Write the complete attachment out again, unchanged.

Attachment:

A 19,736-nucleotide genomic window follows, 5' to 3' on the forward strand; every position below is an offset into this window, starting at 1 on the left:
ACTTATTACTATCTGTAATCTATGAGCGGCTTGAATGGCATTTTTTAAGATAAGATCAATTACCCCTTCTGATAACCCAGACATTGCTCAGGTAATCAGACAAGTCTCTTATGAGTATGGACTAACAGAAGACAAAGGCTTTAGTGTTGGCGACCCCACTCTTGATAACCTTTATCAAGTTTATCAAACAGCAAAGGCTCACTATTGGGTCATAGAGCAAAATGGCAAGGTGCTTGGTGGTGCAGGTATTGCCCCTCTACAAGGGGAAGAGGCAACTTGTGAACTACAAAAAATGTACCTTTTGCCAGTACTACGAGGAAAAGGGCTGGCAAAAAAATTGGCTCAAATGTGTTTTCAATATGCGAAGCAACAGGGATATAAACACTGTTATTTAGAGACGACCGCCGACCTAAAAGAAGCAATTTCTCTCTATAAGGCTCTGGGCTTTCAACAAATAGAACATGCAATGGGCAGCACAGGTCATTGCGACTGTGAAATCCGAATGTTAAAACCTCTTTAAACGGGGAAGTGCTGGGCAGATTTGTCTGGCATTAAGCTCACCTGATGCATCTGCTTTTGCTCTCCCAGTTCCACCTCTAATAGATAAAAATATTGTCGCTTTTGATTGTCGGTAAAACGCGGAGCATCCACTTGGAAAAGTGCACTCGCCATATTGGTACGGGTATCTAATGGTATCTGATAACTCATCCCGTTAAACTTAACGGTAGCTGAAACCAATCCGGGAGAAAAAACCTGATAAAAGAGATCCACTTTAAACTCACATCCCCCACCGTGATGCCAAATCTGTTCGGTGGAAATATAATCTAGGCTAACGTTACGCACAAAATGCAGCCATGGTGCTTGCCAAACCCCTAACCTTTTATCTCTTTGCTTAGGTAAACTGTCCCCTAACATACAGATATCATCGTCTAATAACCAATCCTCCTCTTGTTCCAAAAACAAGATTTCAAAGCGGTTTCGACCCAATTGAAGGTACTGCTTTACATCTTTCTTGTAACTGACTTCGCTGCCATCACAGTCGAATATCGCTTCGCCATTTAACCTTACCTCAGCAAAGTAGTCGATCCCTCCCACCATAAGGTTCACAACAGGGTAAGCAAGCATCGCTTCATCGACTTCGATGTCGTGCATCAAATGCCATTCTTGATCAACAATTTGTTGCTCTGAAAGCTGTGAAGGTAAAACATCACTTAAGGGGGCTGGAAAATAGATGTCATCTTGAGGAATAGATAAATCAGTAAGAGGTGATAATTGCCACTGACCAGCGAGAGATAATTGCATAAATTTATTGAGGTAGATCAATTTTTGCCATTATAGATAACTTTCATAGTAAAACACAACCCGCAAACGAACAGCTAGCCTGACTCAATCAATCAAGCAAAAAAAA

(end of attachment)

A 19,736-nucleotide genomic window follows, 5' to 3' on the forward strand; every position below is an offset into this window, starting at 1 on the left:
ACTTATTACTATCTGTAATCTATGAGCGGCTTGAATGGCATTTTTTAAGATAAGATCAATTACCCCTTCTGATAACCCAGACATTGCTCAGGTAATCAGACAAGTCTCTTATGAGTATGGACTAACAGAAGACAAAGGCTTTAGTGTTGGCGACCCCACTCTTGATAACCTTTATCAAGTTTATCAAACAGCAAAGGCTCACTATTGGGTCATAGAGCAAAATGGCAAGGTGCTTGGTGGTGCAGGTATTGCCCCTCTACAAGGGGAAGAGGCAACTTGTGAACTACAAAAAATGTACCTTTTGCCAGTACTACGAGGAAAAGGGCTGGCAAAAAAATTGGCTCAAATGTGTTTTCAATATGCGAAGCAACAGGGATATAAACACTGTTATTTAGAGACGACCGCCGACCTAAAAGAAGCAATTTCTCTCTATAAGGCTCTGGGCTTTCAACAAATAGAACATGCAATGGGCAGCACAGGTCATTGCGACTGTGAAATCCGAATGTTAAAACCTCTTTAAACGGGGAAGTGCTGGGCAGATTTGTCTGGCATTAAGCTCACCTGATGCATCTGCTTTTGCTCTCCCAGTTCCACCTCTAATAGATAAAAATATTGTCGCTTTTGATTGTCGGTAAAACGCGGAGCATCCACTTGGAAAAGTGCACTCGCCATATTGGTACGGGTATCTAATGGTATCTGATAACTCATCCCGTTAAACTTAACGGTAGCTGAAACCAATCCGGGAGAAAAAACCTGATAAAAGAGATCCACTTTAAACTCACATCCCCCACCGTGATGCCAAATCTGTTCGGTGGAAATATAATCTAGGCTAACGTTACGCACAAAATGCAGCCATGGTGCTTGCCAAACCCCTAACCTTTTATCTCTTTGCTTAGGTAAACTGTCCCCTAACATACAGATATCATCGTCTAATAACCAATCCTCCTCTTGTTCCAAAAACAAGATTTCAAAGCGGTTTCGACCCAATTGAAGGTACTGCTTTACATCTTTCTTGTAACTGACTTCGCTGCCATCACAGTCGAATATCGCTTCGCCATTTAACCTTACCTCAGCAAAGTAGTCGATCCCTCCCACCATAAGGTTCACAACAGGGTAAGCAAGCATCGCTTCATCGACTTCGATGTCGTGCATCAAATGCCATTCTTGATCAACAATTTGTTGCTCTGAAAGCTGTGAAGGTAAAACATCACTTAAGGGGGCTGGAAAATAGATGTCATCTTGAGGAATAGATAAATCAGTAAGAGGTGATAATTGCCACTGACCAGCGAGAGATAATTGCATAAATTTATTGAGGTAGATCAATTTTTGCCATTATAGATAACTTTCATAGTAAAACACAACCCGCAAACGAACAGCTAGCCTGACTCAATCAATCAAGCAAAAAAAA